The Fall of Raqqa

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As Islamic State terrorist forces lost ground in Iraq in 2017, the terror group was also losing ground in neighboring Syria, a country torn apart by civil war since 2011. At times, the Islamic State has controlled large parts of Syria, but its grip has recently shrunk to areas along the Euphrates River in the nation’s sparsely populated east. In 2014, the terror group took control of the northern Syrian city of Raqqa (also spelled Ar Raqqah), proclaiming it a regional capital within its so-called caliphate. The group’s main capital was Mosul, Iraq, which fell in July. Other names for the Islamic State have included the Islamic State in Iraq and Syria (ISIS) and the Islamic State in Iraq and the Levant (ISIL).

The Islamic State staged euphoric parades—as well as numerous atrocities—in Raqqa, a city that once numbered 300,000 people. Most of Raqqa’s residents fled, but those who could not were forced to watch as Islamic State executioners murdered dozens of people daily. Mass executions took place regularly at the city’s main Clock Tower Square, grisly killings of people who stepped out of line with the terror group’s extreme interpretation of Islam.

In 2017, however, the suffering people of Raqqa witnessed a turnaround. The Syrian Democratic Forces (SDF), a Kurdish and Arab militia group, chased Islamic State fighters away from areas surrounding Raqqa, leaving the city an isolated Islamic State stronghold. On June 6, SDF troops—supplied and supported by the United States-led coalition also fighting the Islamic State—entered Raqqa. Heavy fighting erupted as Islamic State militants battled invading SDF troops. Throughout June, July, and August, the SDF advanced street-by-street against stiff Islamic State resistance.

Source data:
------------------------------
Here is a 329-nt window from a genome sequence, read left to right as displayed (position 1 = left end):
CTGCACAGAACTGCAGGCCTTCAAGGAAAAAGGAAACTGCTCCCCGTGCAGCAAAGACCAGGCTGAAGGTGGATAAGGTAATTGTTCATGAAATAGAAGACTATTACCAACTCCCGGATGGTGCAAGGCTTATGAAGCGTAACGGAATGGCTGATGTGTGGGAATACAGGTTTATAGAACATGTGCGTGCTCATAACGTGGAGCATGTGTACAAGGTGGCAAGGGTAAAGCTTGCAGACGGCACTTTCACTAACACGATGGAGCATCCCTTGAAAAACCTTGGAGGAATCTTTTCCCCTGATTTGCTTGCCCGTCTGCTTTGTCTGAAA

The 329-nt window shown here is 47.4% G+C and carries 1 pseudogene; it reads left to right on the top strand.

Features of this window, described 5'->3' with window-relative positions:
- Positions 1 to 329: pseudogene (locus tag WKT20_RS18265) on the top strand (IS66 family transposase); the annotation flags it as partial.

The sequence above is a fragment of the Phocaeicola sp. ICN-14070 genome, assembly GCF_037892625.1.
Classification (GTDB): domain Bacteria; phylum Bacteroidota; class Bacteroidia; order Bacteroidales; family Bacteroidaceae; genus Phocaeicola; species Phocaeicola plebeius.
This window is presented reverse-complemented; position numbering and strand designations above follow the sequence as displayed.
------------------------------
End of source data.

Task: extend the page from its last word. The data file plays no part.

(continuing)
By September 1, Islamic State control was reduced to several neighborhoods in the city’s north and in the central area around the killing ground of Clock Tower Square. By early October, the battered ruins of Raqqa were firmly in SDF hands, and only scattered pockets of the most fanatic Islamic State fighters remained (thousands of fighters had fled or surrendered). At last, on October 17, the SDF declared Raqqa secured: the last Islamic State fighters in the city had fled or been killed or captured.

Like the fall of Mosul in July, the fall of Raqqa was a significant moment in the fight against the Islamic State, but the fight continues. Also in October, Syrian government forces—who are at war with rebels as well as the Islamic State (but not the SDF)—took control of the eastern town of al Mayadin in Deir al-Zor province, the Islamic State’s last Syrian stronghold.

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Image 1: Raqqa, Syria, lies in ruins on Aug. 1, 2017. Fighting to oust Islamic State militants destroyed much of the city in 2017. Credit: Mahmoud Bali, Voice of America

Image 2: Raqqa (here spelled Ar Raqqah) lies on the Euphrates River in northern Syria. Al Mayadin is down river in eastern Syria. Both cities were liberated from Islamic State control in October 2017. Credit: WORLD BOOK map

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